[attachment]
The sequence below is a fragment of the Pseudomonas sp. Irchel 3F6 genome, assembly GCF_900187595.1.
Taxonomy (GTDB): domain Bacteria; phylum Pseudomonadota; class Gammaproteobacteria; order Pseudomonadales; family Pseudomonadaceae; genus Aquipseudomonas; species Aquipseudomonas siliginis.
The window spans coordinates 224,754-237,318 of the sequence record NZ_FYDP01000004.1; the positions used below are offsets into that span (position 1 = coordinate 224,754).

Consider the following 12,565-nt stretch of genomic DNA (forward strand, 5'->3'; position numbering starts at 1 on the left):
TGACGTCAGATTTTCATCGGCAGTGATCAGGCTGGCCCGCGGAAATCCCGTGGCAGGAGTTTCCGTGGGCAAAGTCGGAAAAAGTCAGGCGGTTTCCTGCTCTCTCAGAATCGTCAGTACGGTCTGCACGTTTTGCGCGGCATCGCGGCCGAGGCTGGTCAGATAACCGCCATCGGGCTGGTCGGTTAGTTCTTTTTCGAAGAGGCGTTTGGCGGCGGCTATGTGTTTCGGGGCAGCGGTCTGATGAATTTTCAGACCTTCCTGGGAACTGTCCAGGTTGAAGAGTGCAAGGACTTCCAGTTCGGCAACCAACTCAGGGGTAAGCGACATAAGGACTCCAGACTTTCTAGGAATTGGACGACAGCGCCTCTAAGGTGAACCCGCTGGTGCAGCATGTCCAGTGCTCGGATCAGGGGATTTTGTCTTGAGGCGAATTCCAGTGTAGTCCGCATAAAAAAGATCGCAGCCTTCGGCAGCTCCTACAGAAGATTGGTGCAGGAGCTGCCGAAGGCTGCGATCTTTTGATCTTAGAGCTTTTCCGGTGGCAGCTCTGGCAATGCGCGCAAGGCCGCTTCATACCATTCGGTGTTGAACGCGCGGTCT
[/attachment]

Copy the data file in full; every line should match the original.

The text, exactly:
The sequence below is a fragment of the Pseudomonas sp. Irchel 3F6 genome, assembly GCF_900187595.1.
Taxonomy (GTDB): domain Bacteria; phylum Pseudomonadota; class Gammaproteobacteria; order Pseudomonadales; family Pseudomonadaceae; genus Aquipseudomonas; species Aquipseudomonas siliginis.
The window spans coordinates 224,754-237,318 of the sequence record NZ_FYDP01000004.1; the positions used below are offsets into that span (position 1 = coordinate 224,754).

Consider the following 12,565-nt stretch of genomic DNA (forward strand, 5'->3'; position numbering starts at 1 on the left):
TGACGTCAGATTTTCATCGGCAGTGATCAGGCTGGCCCGCGGAAATCCCGTGGCAGGAGTTTCCGTGGGCAAAGTCGGAAAAAGTCAGGCGGTTTCCTGCTCTCTCAGAATCGTCAGTACGGTCTGCACGTTTTGCGCGGCATCGCGGCCGAGGCTGGTCAGATAACCGCCATCGGGCTGGTCGGTTAGTTCTTTTTCGAAGAGGCGTTTGGCGGCGGCTATGTGTTTCGGGGCAGCGGTCTGATGAATTTTCAGACCTTCCTGGGAACTGTCCAGGTTGAAGAGTGCAAGGACTTCCAGTTCGGCAACCAACTCAGGGGTAAGCGACATAAGGACTCCAGACTTTCTAGGAATTGGACGACAGCGCCTCTAAGGTGAACCCGCTGGTGCAGCATGTCCAGTGCTCGGATCAGGGGATTTTGTCTTGAGGCGAATTCCAGTGTAGTCCGCATAAAAAAGATCGCAGCCTTCGGCAGCTCCTACAGAAGATTGGTGCAGGAGCTGCCGAAGGCTGCGATCTTTTGATCTTAGAGCTTTTCCGGTGGCAGCTCTGGCAATGCGCGCAAGGCCGCTTCATACCATTCGGTGTTGAACGCGCGGTCT